How to Manage Prenatal Anxiety
There's a lot more awareness these days about mental health after birth, however, there's still limited discussion about what happens to your mind during pregnancy. For many pregnant people, anxiety can be a major issue, with around 15 percent of women experiencing a significant anxiety problem at some point during pregnancy or in the first year after having a baby.
Prenatal anxiety can manifest as anxiety about the pregnancy, birth or baby, or a specific anxiety problem such as panic attacks, phobias, post-traumatic stress or obsessive-compulsive disorder, said Fiona Challacombe, Psy.D., a clinical psychologist and researcher in the United Kingdom and one of the authors of "Break Free from Maternal Anxiety: A Self-Help Guide for Pregnancy, Birth and the First Postnatal Year," a new book on the topic.
"Some recent big research studies have highlighted that prenatal anxiety is at least as common as depression, although they often go together," she said.
Despite this commonality, the condition lacks awareness and can be underdiagnosed.
"Prenatal anxiety is often ignored and commonly put down to fluctuations in the balance of hormones during pregnancy," said Semiya Aziz, M.B.B.S., a London-based general practitioner who specializes in women's health and mental health.
Women may be embarrassed to talk about their anxiety because they fear being dismissed.
"There appears to be a lack of social awareness or discussions around this common condition," Aziz said, leading to many women facing their anxiety alone.
"Pregnancy is a time of big changes, emotionally, physically and socially, so it's often assumed that anxiety is a normal part of this," Challacombe said. "Some anxious thoughts are normal in pregnancy, however, when anxiety persists, is much more than you would expect in the situation and is having an impact on your daily life and functioning, then it is likely to be an anxiety problem."
Why does prenatal anxiety happen and what are the symptoms?
Prenatal anxiety can affect anyone, but a history of anxiety or traumatic situations can increase the likelihood.
"Social stressors like intimate partner violence and poverty play a big role and are, unfortunately, very common," Challacombe said. "Prenatal anxiety is also more common if you experience pregnancy complications and if the pregnancy is unplanned or unwanted."
Anxiety can be caused by concerns about the health of the unborn baby, giving birth or the ability to look after a newborn.
"A previous pregnancy loss or miscarriage can often create anxiety about subsequent pregnancies," Aziz said.
Both parents can experience prenatal anxiety, not just the pregnant partner, and the condition can affect both your mind and body. While we are all used to a certain level of anxiety, prenatal anxiety takes it to the next level.
"[It often includes] feelings of dread, frequent worries and thoughts that things will go wrong," Challacombe said. "Some common specific problems are intrusive thoughts of deliberately or accidentally harming the baby, flashbacks and anxiety about past traumatic events, uncontrollable worry about the pregnancy or other topics, and fears of being judged by others."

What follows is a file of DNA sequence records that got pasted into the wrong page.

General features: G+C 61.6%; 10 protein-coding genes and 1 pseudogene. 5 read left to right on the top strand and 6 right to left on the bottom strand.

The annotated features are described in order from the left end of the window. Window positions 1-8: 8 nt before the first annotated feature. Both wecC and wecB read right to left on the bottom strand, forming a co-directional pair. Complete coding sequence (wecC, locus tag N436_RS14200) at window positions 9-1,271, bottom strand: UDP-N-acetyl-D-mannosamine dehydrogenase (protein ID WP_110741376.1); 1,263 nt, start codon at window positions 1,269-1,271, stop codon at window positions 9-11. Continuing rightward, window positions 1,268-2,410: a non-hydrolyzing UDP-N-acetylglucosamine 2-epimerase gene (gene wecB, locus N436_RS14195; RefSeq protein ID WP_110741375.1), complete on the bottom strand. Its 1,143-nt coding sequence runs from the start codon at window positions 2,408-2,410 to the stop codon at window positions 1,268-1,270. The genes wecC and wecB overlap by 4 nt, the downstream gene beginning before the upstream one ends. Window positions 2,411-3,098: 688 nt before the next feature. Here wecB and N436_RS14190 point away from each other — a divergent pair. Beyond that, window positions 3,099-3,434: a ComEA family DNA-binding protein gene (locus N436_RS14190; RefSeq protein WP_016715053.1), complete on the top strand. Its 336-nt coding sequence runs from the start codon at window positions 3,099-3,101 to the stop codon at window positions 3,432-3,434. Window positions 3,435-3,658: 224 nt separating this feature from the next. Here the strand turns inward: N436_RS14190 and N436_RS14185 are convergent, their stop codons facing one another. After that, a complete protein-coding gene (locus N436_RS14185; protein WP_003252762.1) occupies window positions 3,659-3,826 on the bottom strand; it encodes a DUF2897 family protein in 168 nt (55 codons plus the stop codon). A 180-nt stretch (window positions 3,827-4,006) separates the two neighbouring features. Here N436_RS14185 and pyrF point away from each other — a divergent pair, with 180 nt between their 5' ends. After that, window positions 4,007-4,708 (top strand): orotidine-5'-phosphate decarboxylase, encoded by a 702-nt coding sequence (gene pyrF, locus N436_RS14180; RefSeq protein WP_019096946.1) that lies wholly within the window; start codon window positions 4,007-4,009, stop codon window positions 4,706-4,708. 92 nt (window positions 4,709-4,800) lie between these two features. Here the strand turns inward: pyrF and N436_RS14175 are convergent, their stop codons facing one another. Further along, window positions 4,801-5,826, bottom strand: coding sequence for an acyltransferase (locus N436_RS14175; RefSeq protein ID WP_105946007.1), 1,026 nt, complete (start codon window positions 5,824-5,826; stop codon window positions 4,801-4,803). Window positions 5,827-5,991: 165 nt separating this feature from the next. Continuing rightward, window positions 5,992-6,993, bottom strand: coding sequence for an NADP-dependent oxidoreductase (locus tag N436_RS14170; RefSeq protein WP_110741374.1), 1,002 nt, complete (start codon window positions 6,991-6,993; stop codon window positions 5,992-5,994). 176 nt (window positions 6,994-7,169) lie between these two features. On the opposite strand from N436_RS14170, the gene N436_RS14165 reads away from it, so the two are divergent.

Other symptoms can include panic attacks, feelings of restlessness, irritability, being on edge all the time, insomnia and muscular tension.
What should you do if you experience it?
"There are tried-and-tested methods to deal with anxiety, even if your situation is difficult. It can get better," Challacombe said.
The various treatment options for prenatal anxiety include therapy, self-help resources, medication or a combination of these treatments.
"If you feel you may be experiencing symptoms of prenatal anxiety, it is important to remember that you are not alone," Aziz said. "The sooner you seek help, the quicker you will be able to control the anxious thoughts and feelings and begin to enjoy your pregnancy."
Counseling and psychological therapies can give you space to talk through your feelings and learn tools and strategies to manage the symptoms and thought processes associated with the anxiety, Aziz said.
"Cognitive behavioral therapy can be helpful by focusing on looking at the challenges faced with anxiety and implementing changes around the thought processes," Aziz added.
'If you feel you may be experiencing symptoms of prenatal anxiety, it is important to remember that you are not alone.'
Self-help resources, such as books and online courses, can help you learn skills and techniques to manage anxiety.
"The treatments can work very well. However, accessing these can involve a wait, or they are simply not available for some," Challacombe said. "We know that self-help books can really help people in these situations as they can help you realize that your problem is understandable and that there are strategies and tools that can help."
Lifestyle measures, such as meditation, mindfulness, quality sleep, physical exercise and a healthy diet, can have a positive effect on anxiety, and some women benefit from finding informal peer support.
Some types of medication can help manage anxiety and are safe to take while pregnant.
"If symptoms are severe and functioning on a day-to-day basis becomes troublesome, medications such as selective serotonin reuptake inhibitors [SSRIs] or tricyclic antidepressants may be effective and are safe in pregnancy," Aziz said. "They do not cause birth defects but need to be issued on an individual basis by a healthcare professional who will weigh up the pros and cons of prescribing medication during pregnancy."
Talk things through with a trusted professional, like a midwife or your doctor, who can help you understand what support is right for you.